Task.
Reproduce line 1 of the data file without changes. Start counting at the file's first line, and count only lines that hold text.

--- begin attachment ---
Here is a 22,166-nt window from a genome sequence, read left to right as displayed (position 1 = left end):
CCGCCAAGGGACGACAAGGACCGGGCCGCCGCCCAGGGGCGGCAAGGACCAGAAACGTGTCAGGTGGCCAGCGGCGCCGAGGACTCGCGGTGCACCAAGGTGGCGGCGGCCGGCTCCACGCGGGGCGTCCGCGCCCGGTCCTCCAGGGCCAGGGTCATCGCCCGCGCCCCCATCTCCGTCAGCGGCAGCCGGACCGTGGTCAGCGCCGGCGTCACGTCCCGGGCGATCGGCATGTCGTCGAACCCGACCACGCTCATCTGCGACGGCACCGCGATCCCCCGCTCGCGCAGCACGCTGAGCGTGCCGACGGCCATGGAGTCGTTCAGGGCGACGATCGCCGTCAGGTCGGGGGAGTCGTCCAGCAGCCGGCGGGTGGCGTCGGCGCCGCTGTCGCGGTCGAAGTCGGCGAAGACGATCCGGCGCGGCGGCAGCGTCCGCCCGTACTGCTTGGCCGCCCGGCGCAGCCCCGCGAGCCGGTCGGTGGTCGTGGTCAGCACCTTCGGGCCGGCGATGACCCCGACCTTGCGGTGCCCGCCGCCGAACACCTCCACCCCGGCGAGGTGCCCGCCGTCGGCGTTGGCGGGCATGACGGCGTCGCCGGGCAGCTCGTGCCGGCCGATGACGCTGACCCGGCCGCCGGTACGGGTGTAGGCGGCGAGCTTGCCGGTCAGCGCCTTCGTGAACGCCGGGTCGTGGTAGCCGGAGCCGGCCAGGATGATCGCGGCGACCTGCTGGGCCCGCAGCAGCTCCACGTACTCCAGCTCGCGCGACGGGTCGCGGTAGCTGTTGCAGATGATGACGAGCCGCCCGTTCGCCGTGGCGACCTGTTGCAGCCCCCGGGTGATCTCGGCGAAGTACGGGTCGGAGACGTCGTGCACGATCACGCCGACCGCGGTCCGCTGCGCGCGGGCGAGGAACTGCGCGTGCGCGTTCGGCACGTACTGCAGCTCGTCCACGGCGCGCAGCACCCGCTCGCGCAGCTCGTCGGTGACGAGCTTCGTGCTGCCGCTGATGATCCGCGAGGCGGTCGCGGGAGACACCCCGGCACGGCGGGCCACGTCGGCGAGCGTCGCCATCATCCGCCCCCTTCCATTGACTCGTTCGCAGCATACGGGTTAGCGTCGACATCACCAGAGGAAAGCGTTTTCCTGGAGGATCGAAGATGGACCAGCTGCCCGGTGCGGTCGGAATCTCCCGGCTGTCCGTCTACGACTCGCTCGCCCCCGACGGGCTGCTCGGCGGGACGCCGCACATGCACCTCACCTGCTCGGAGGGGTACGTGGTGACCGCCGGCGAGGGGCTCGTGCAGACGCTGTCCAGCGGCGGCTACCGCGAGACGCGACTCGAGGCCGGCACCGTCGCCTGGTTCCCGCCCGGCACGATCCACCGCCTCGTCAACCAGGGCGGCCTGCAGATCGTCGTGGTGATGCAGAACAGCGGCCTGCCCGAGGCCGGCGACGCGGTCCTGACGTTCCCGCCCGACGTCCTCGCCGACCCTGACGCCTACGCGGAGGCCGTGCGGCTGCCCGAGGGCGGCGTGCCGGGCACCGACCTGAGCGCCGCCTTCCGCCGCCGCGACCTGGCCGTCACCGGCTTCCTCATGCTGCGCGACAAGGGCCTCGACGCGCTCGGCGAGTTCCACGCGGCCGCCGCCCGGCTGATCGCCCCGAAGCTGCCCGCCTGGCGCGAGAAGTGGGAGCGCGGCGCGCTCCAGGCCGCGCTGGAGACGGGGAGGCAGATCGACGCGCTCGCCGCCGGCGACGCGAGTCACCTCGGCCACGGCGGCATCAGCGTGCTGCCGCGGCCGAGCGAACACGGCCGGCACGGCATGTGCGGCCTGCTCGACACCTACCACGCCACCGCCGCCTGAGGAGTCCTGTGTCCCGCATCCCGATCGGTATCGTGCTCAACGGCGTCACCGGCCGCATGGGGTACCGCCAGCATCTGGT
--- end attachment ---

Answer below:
Here is a 22,166-nt window from a genome sequence, read left to right as displayed (position 1 = left end):